Quantcast
Environmental News for a Healthier Planet and Life

Angering Organic Farmers and Advocates, Trump's USDA Kills Animal Welfare Rule

Animals
Wilfredorrh / Flickr

By Jessica Corbet

Angering organic farmers and advocates, the Trump administration announced on Monday that it will officially withdraw a rule that would have added animal welfare regulations for meat, eggs and dairy marketed as "organic."


The U.S. Department of Agriculture (USDA) killed the Organic Livestock and Poultry Practices (OLPP) final rule after deciding that it "exceeds the department's statutory authority, and that the changes to the existing organic regulations could have a negative effect on voluntary participation in the National Organic Program," according to a USDA statement.

While Greg Ibach, undersecretary for the USDA's marketing and regulatory program, claimed that "the existing robust organic livestock and poultry regulations are effective," organic farmers, animal rights advocates and consumers who have supported the enhanced regulations—which were published on Jan. 19, 2017 and would have taken effect in May—expressed disappointment with the move.

"The decision nullifies 14 years of policymaking in a process mandated by Congress, and marks an about-face for the agency," Lynne Curry wrote for Civil Eats. The rule would have "specified a set of standards for organic livestock and poultry designed to minimize stress, facilitate natural behaviors and promote well-being," she noted in an update to a piece she published in December. As Curry explained:

Championed throughout the organic industry—from farmers to consumer groups to retailers and animal-welfare advocates—the OLPP was intended as a course correction for the $43 billion food industry, formulated to bring organic dairy, eggs and meat production into line with consumer expectations of higher animal welfare. Trust in the organic seal depended on it, some advocates insisted.

But this latest USDA decision codifies the big rift between the majority of certified organic producers, who follow the spirit of the law, and the fewer, much larger producers who seek to gain market advantage, primarily by continuously confining animals that are required by law to have outdoor access. The USDA's ruling preserves the status quo, and fails to establish the USDA Organic label as the "gold standard" for organics that OLPP promised.

When the department moved to withdraw the rule in December, the industry group Organic Trade Association (OTA) said, "This groundless step by USDA is being taken against a backdrop of nearly universal support among the organic businesses, and consumers for the fully vetted rules that USDA has now rejected."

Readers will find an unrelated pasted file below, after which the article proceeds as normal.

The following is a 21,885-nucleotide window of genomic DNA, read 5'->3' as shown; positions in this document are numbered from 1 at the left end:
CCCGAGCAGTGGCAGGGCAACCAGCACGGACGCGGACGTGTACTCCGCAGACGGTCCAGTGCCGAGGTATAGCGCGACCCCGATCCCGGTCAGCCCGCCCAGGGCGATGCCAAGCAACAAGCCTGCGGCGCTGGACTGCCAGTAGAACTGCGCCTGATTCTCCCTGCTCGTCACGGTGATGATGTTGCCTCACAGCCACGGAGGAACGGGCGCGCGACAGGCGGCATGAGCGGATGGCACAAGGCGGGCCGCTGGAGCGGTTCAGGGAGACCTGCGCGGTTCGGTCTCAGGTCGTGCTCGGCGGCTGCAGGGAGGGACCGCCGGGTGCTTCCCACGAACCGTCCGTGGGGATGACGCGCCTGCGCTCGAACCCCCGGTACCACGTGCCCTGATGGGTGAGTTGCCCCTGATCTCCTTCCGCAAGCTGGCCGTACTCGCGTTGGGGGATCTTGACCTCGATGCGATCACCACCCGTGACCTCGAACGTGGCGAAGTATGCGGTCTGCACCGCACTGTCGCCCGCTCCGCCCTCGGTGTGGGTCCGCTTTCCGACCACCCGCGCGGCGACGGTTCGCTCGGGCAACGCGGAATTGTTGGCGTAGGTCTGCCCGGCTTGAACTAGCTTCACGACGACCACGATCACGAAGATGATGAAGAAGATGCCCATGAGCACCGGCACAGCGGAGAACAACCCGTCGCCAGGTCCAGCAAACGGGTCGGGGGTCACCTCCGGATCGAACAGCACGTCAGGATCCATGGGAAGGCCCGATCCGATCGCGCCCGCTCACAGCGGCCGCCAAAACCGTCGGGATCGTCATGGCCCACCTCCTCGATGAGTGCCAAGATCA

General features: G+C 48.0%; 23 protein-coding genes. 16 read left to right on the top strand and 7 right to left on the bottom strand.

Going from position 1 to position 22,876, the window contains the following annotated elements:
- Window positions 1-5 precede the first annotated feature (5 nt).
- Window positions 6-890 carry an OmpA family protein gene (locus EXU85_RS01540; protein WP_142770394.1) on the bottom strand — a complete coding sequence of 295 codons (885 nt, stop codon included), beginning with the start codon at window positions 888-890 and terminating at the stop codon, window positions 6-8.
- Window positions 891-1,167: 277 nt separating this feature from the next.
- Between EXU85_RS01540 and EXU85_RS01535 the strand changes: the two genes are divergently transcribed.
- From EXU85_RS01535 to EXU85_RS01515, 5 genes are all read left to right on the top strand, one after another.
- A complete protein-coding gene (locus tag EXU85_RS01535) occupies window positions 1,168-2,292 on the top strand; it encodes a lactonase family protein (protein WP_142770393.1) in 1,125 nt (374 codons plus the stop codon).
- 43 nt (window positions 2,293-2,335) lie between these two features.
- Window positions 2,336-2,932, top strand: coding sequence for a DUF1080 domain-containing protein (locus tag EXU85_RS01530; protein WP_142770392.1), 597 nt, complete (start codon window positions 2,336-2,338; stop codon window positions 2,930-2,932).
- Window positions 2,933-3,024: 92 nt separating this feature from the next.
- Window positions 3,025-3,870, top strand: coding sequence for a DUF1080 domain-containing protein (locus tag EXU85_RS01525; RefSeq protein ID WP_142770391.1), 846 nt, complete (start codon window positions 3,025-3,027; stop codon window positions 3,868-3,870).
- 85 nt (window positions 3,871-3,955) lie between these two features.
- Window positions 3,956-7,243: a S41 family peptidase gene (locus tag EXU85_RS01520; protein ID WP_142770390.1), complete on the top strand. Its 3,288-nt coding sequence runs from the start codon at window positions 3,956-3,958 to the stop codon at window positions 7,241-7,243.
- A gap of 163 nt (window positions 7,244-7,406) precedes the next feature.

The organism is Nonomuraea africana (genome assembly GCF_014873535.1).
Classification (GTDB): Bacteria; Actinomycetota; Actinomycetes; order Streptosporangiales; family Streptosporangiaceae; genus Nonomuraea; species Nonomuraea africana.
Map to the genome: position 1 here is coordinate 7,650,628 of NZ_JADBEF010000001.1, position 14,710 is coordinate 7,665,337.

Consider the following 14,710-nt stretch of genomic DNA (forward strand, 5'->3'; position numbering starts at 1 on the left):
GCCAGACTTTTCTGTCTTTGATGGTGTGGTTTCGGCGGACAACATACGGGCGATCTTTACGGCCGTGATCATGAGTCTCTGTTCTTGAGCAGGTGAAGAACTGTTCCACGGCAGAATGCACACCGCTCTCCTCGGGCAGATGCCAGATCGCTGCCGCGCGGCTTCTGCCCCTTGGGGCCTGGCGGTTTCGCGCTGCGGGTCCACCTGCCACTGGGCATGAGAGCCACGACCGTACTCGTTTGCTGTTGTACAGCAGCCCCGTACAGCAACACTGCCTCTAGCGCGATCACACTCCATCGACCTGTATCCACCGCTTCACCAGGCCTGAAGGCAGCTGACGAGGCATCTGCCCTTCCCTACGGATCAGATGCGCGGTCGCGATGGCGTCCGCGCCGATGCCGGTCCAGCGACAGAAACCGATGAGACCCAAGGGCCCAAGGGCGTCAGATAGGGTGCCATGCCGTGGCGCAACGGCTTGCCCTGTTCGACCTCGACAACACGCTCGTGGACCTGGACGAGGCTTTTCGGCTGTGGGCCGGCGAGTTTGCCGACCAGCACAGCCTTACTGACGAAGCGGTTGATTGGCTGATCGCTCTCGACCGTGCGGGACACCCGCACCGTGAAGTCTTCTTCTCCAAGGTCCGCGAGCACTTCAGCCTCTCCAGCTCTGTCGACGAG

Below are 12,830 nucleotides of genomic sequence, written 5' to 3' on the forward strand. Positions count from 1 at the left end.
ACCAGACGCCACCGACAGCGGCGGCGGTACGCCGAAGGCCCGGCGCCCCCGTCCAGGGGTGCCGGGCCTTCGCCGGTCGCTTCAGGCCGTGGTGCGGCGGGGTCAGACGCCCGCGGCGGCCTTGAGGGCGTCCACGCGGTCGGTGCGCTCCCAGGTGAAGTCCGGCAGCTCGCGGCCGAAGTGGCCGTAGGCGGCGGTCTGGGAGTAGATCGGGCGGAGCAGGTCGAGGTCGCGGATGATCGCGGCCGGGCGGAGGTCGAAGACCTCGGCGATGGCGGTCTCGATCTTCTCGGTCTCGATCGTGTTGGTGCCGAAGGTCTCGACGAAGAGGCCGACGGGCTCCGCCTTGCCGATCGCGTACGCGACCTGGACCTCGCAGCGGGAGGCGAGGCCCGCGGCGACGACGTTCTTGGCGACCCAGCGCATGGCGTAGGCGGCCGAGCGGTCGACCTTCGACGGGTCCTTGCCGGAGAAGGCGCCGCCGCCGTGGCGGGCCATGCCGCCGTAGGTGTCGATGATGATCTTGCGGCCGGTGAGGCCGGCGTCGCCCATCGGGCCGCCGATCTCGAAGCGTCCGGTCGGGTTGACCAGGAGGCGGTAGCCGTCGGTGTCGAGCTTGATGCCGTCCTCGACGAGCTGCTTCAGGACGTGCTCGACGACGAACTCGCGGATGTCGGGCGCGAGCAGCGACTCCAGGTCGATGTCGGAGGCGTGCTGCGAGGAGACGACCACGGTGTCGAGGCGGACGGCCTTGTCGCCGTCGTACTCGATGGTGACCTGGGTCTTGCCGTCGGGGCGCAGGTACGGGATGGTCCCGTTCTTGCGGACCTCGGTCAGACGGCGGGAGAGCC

"It is against this overwhelming public input that USDA ignores growing consumer demands for food transparency," the group added. "It makes no sense that the Trump administration would pursue actions that could damage a marketplace that is giving American farmers a profitable alternative, creating jobs and improving the economies of our rural areas."

Monday's announcement came after the OTA requested oral hearings late last week for a lawsuit it filed against the USDA for repeatedly delaying and moving to withdraw the rule.

"Failure to implement the final rule, and its welfare provisions, will lead to irremediable damage to consumer trust in the USDA Organic seal," warned Jesse Laflamme, a supporter of the OTA lawsuit and co-founder of Pete and Gerry's Organic Eggs, which partners with over more than family-owned farms in 14 states. "Our farmers will suffer severe financial setbacks."

Reposted with permission from our media associate Common Dreams.

EcoWatch Daily Newsletter

polaristest / Flickr / CC BY-NC-ND 2.0

By Melissa Kravitz Hoeffner

Over six gallons of water are required to produce one gallon of wine. "Irrigation, sprays, and frost protection all [used in winemaking] require a lot of water," explained winemaker and sommelier Keith Wallace, who's also a professor and the founder of the Wine School of Philadelphia, the largest independent wine school in the U.S. And water waste is just the start of the climate-ruining inefficiencies commonplace in the wine industry. Sustainably speaking, climate change could be problematic for your favorite glass of wine.

Read More Show Less
Pixabay

By Rachael Link, MS, RD

Spinach is a true nutritional powerhouse, as it's rich in vitamins, minerals, and antioxidants.

Read More Show Less
Sponsored
Pexels

By Jeff Turrentine

From day to day, our public health infrastructure — the people and systems we've put in place to keep populations, as opposed to individuals, healthy — largely goes unnoticed. That's because when it's working well, its success takes the form of utter normalcy.

Read More Show Less
Spring Break vs. COVID19: The Real Impact of Ignoring Social Distancing

By Eoin Higgins

A viral video showing cell phone data collected by location accuracy company X-Mode from spring break partiers potentially spreading the coronavirus around the U.S. has brought up questions of digital privacy even as it shows convincingly the importance of staying home to defeat the disease.

Read More Show Less
Aerial shot top view Garbage trucks unload garbage to a recycle in the vicinity of the city of Bangkok, Thailand. bugto / Moment / Getty Images

German researchers have identified a strain of bacterium that not only breaks down toxic plastic, but also uses it as food to fuel the process, according to The Guardian.

Read More Show Less